The difference between acceptance criteria and definition of done

Back in August I wrote a post called “How do you know when you’re done?” in which I explored the agile concept of the “definition of done” or “done done”. However, in conversations with developers over the last few weeks I’ve observed a confusion between acceptance criteria and definition of done. So, let’s use this post to tease out the differences.

tl;dr

In a nutshell, the differences are subtle but simple. While both are used to prove that a feature is complete, the scope of each is different.

The definition of done is, generally speaking, a list of requirements that must be satisfied for all user stories. These are set at the start of the project and rarely change.

Acceptance criteria (or user story acceptance criteria), however, are particular to each feature being developed. They are set at the start of a sprint and may change as development progresses and more is discovered about that feature.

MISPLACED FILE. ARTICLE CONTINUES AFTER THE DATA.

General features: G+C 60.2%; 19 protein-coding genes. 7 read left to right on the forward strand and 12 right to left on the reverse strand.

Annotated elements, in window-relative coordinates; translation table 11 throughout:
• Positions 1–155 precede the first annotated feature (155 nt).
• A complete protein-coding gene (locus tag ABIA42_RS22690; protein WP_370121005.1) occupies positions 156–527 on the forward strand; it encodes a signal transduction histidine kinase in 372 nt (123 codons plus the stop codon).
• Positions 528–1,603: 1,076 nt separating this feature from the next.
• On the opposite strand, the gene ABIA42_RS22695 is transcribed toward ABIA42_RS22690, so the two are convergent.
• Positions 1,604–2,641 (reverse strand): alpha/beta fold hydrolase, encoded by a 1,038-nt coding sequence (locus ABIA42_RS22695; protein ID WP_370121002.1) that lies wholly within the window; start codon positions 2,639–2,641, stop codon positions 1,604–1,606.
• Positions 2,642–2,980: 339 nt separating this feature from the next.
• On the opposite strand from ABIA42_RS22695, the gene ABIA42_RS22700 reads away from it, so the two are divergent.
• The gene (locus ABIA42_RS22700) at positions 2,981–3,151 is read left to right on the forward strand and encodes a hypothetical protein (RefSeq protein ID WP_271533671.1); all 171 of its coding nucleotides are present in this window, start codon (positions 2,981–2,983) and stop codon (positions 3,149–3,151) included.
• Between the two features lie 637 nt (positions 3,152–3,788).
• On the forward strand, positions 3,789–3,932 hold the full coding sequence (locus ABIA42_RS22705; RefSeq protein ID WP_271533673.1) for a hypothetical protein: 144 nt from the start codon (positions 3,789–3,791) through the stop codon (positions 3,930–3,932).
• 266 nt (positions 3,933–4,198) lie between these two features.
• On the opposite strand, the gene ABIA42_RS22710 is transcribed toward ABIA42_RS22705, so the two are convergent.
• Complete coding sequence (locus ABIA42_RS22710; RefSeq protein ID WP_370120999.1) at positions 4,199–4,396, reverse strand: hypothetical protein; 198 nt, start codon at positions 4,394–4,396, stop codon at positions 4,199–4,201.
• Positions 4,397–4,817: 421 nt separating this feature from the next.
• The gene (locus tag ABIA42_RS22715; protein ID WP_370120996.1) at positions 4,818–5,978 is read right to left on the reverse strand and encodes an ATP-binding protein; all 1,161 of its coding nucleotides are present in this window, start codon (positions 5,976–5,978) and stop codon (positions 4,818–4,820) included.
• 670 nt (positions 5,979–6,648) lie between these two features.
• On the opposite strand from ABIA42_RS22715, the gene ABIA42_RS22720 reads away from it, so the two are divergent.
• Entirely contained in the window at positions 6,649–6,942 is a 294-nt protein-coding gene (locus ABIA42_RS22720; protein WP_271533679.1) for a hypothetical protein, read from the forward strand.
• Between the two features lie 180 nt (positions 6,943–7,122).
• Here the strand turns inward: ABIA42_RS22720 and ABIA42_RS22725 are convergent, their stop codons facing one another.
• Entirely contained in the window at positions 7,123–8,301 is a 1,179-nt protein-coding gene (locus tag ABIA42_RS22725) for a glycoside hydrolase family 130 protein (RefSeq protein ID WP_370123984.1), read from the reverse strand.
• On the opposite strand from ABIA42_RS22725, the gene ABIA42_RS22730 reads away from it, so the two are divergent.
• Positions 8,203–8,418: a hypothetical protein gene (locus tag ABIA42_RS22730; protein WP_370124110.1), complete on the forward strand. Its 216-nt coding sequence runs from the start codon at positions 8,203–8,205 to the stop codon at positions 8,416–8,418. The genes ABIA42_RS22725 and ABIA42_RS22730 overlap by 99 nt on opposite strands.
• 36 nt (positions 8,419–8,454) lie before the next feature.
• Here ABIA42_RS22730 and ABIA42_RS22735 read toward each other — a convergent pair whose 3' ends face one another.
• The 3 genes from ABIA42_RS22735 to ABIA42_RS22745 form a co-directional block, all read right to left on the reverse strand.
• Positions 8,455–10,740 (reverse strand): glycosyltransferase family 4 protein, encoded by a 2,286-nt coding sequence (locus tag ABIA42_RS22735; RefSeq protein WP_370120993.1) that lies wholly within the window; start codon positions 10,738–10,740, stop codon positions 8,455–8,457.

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How do you know when you’re done?

How do you know when you’ve completed something?

Not just nearly finished it — not a simple shrug of the shoulders and a mutter of “I guess that’ll do”, but absolutely certain that what you’ve created is (to the best of your knowledge and skills and ability) fit for purpose, has been adequately tested, and is ready to go into production without any more work needed on it. Which, note, is different to wanting to add extra features to it in the future. This post looks at the Agile concept of the ‘definition of done’ and the repetitious ‘done done’.

Continue reading How do you know when you’re done?